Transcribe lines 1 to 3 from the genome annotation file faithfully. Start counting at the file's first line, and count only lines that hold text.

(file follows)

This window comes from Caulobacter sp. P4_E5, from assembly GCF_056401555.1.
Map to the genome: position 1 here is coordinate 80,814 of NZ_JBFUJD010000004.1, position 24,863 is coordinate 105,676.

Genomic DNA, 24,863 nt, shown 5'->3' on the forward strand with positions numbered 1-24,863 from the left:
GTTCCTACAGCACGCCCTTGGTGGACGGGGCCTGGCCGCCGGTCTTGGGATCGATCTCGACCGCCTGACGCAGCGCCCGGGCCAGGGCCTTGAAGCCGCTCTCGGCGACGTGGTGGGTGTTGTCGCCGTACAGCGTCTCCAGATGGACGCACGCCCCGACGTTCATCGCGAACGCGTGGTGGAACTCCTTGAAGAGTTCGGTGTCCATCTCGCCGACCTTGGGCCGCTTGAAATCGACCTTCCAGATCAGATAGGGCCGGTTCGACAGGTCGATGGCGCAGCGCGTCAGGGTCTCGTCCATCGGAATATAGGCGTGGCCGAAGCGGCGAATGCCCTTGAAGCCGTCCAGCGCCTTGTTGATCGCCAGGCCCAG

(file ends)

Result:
This window comes from Caulobacter sp. P4_E5, from assembly GCF_056401555.1.
Map to the genome: position 1 here is coordinate 80,814 of NZ_JBFUJD010000004.1, position 24,863 is coordinate 105,676.

Genomic DNA, 24,863 nt, shown 5'->3' on the forward strand with positions numbered 1-24,863 from the left: